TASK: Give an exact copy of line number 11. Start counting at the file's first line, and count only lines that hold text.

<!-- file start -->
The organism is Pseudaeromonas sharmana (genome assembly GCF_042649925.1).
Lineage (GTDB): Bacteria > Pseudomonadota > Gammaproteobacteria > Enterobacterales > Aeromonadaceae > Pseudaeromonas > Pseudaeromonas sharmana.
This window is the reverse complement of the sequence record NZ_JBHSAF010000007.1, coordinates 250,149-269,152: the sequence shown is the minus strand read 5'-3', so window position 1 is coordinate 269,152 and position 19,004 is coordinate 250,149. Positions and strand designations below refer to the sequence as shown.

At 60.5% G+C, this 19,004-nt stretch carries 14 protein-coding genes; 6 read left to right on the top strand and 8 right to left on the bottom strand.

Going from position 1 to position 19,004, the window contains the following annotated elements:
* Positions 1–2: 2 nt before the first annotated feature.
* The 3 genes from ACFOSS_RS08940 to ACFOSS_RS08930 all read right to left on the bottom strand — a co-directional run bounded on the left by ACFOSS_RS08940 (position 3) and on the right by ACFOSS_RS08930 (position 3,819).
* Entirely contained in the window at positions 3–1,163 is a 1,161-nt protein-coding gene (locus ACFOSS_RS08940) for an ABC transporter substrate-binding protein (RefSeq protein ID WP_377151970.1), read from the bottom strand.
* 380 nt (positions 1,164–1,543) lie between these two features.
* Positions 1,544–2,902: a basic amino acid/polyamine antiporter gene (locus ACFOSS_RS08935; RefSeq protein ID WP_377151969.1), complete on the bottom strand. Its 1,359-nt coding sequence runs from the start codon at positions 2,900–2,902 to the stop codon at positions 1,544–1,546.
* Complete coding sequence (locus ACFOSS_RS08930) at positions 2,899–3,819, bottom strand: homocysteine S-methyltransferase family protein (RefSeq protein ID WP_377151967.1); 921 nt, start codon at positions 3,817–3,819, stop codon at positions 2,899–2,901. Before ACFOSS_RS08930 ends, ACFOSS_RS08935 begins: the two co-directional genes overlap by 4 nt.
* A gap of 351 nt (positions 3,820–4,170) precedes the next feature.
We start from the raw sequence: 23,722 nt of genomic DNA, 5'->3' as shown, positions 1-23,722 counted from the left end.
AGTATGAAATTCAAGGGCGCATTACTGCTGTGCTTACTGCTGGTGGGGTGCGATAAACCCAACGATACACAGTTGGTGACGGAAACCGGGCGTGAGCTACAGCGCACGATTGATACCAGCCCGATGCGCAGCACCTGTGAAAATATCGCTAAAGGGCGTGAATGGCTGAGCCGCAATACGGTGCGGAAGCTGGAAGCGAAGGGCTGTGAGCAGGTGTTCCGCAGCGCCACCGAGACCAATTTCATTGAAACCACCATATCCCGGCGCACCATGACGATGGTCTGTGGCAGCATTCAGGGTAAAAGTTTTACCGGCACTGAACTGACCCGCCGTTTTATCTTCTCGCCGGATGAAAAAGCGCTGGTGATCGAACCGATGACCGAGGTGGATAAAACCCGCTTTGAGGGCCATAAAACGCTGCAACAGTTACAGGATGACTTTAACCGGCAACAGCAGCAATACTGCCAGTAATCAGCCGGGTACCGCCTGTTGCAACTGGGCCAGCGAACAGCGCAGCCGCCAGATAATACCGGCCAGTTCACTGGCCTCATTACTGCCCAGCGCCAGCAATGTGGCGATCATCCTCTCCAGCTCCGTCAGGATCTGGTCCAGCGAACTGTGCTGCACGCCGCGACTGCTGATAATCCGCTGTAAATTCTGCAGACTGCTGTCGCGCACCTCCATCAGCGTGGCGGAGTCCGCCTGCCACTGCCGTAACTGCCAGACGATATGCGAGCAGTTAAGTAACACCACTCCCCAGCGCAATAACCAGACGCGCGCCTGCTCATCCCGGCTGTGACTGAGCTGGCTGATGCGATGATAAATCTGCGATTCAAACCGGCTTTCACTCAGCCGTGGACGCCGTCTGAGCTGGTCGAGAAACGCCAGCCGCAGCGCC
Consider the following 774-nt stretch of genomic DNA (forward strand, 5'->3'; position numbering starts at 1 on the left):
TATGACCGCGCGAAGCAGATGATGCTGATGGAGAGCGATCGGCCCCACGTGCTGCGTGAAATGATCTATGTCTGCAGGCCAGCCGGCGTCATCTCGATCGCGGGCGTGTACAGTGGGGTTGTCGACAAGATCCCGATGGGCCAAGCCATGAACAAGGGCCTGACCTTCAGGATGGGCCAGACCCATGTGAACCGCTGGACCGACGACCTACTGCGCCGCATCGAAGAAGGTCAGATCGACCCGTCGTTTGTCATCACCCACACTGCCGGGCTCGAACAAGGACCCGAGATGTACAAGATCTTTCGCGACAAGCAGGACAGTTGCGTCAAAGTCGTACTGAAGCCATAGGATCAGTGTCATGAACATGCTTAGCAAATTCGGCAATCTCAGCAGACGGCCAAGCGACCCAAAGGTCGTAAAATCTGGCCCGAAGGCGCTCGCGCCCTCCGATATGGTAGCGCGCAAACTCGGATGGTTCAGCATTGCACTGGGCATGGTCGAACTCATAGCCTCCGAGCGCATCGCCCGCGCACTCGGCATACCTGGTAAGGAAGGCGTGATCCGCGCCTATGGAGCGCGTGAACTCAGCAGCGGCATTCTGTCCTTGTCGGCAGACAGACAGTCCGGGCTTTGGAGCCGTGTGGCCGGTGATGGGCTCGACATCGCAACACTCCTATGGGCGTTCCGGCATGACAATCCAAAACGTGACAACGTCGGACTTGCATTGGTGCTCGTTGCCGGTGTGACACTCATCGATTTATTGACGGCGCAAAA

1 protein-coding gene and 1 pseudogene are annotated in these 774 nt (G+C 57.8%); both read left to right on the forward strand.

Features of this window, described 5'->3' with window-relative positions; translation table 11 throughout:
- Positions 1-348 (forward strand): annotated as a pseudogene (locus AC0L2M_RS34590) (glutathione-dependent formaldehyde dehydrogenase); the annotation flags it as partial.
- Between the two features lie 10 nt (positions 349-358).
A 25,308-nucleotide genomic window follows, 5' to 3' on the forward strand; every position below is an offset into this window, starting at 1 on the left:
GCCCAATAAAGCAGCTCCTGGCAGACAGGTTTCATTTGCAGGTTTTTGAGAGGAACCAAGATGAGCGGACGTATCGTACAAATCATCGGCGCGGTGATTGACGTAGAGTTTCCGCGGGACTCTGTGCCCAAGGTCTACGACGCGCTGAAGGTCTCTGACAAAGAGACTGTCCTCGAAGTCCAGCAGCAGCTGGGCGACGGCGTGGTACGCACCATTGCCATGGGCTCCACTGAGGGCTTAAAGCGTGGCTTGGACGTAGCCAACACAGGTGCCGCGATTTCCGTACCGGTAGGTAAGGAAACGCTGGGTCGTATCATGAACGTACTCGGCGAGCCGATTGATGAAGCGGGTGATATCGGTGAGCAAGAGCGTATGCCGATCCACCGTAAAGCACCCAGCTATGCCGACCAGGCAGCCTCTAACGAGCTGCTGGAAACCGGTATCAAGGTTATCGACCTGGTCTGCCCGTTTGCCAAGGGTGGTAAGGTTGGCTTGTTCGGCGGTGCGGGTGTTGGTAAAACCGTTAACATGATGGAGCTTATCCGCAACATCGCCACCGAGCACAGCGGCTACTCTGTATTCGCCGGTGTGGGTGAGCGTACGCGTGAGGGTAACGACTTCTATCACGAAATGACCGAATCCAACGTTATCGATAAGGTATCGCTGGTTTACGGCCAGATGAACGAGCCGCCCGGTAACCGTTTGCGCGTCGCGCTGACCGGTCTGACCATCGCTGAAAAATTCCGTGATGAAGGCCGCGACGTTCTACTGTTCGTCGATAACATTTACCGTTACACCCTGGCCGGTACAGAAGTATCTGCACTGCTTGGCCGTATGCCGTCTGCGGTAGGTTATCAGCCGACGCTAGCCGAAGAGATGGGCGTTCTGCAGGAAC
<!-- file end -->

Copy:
* Complete coding sequence (locus ACFOSS_RS08930) at positions 2,899–3,819, bottom strand: homocysteine S-methyltransferase family protein (RefSeq protein ID WP_377151967.1); 921 nt, start codon at positions 3,817–3,819, stop codon at positions 2,899–2,901. Before ACFOSS_RS08930 ends, ACFOSS_RS08935 begins: the two co-directional genes overlap by 4 nt.